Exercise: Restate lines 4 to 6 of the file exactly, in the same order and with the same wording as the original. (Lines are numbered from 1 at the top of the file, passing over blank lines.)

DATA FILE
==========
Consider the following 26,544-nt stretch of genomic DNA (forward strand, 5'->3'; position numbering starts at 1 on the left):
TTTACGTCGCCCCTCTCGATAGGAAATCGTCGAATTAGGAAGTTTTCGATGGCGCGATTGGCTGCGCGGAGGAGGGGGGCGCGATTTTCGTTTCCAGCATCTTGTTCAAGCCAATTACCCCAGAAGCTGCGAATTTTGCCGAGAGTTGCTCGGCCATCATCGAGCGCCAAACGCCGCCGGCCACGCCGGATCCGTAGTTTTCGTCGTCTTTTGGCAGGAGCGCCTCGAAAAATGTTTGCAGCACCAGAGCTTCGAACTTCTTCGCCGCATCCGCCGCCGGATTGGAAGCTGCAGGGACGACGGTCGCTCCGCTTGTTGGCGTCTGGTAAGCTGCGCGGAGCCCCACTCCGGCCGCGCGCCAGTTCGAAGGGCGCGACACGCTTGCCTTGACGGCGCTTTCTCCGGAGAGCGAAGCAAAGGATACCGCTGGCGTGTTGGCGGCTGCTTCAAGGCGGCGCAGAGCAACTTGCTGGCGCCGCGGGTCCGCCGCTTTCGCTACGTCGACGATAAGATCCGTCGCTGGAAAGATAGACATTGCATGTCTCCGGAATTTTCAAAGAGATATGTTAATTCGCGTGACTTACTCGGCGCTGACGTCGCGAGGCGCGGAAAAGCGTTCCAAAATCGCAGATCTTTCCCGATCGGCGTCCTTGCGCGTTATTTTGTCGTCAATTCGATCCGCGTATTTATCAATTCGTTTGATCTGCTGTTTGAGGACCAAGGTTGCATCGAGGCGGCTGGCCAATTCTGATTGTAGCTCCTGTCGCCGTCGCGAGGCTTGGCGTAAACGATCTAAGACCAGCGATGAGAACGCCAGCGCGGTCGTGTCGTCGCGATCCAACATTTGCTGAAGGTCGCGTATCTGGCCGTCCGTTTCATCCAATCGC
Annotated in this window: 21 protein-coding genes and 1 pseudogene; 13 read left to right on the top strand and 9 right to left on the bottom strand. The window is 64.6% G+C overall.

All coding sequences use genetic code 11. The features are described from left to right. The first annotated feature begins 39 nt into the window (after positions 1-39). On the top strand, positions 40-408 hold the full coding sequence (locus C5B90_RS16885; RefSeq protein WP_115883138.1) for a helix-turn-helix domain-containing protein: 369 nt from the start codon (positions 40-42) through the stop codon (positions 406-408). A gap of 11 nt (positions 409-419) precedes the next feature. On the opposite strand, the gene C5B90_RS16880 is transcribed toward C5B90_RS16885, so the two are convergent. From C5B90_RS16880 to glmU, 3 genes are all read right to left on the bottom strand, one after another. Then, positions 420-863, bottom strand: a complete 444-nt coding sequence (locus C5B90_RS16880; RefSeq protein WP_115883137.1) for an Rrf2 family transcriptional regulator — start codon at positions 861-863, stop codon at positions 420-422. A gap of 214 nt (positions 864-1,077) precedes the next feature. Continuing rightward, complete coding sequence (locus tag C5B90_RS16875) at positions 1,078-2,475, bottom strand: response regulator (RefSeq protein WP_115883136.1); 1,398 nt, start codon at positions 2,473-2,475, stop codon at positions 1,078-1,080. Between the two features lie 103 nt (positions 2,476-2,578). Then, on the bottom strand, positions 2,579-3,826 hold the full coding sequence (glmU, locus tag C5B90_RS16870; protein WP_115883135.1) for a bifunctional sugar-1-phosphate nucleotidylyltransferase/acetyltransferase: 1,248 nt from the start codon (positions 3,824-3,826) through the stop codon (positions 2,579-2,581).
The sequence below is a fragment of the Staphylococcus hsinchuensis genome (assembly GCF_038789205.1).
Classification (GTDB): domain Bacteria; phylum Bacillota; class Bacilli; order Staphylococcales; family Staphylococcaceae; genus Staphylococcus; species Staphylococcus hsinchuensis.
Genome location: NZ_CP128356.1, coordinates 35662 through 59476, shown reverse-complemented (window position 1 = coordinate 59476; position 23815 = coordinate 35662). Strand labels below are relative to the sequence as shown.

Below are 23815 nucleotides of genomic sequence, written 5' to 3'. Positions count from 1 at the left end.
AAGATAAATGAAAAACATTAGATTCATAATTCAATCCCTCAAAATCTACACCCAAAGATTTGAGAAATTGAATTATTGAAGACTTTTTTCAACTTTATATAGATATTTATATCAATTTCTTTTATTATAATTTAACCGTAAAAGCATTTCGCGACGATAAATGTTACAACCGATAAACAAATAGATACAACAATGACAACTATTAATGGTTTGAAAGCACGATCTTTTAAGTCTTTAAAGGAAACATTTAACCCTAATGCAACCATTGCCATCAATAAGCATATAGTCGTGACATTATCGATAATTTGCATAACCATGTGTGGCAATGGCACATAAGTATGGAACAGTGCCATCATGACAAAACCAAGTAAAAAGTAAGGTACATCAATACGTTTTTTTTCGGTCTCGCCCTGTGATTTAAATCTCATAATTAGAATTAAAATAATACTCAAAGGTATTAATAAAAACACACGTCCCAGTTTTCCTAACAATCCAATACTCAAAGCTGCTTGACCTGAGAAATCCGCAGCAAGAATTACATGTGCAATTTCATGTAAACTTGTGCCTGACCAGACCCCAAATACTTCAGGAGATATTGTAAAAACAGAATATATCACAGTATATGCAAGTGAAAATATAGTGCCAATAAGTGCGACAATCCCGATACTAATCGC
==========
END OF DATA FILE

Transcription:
All coding sequences use genetic code 11. The features are described from left to right. The first annotated feature begins 39 nt into the window (after positions 1-39). On the top strand, positions 40-408 hold the full coding sequence (locus C5B90_RS16885; RefSeq protein WP_115883138.1) for a helix-turn-helix domain-containing protein: 369 nt from the start codon (positions 40-42) through the stop codon (positions 406-408). A gap of 11 nt (positions 409-419) precedes the next feature. On the opposite strand, the gene C5B90_RS16880 is transcribed toward C5B90_RS16885, so the two are convergent. From C5B90_RS16880 to glmU, 3 genes are all read right to left on the bottom strand, one after another. Then, positions 420-863, bottom strand: a complete 444-nt coding sequence (locus C5B90_RS16880; RefSeq protein WP_115883137.1) for an Rrf2 family transcriptional regulator — start codon at positions 861-863, stop codon at positions 420-422. A gap of 214 nt (positions 864-1,077) precedes the next feature. Continuing rightward, complete coding sequence (locus tag C5B90_RS16875) at positions 1,078-2,475, bottom strand: response regulator (RefSeq protein WP_115883136.1); 1,398 nt, start codon at positions 2,473-2,475, stop codon at positions 1,078-1,080. Between the two features lie 103 nt (positions 2,476-2,578). Then, on the bottom strand, positions 2,579-3,826 hold the full coding sequence (glmU, locus tag C5B90_RS16870; protein WP_115883135.1) for a bifunctional sugar-1-phosphate nucleotidylyltransferase/acetyltransferase: 1,248 nt from the start codon (positions 3,824-3,826) through the stop codon (positions 2,579-2,581).
The sequence below is a fragment of the Staphylococcus hsinchuensis genome (assembly GCF_038789205.1).
Classification (GTDB): domain Bacteria; phylum Bacillota; class Bacilli; order Staphylococcales; family Staphylococcaceae; genus Staphylococcus; species Staphylococcus hsinchuensis.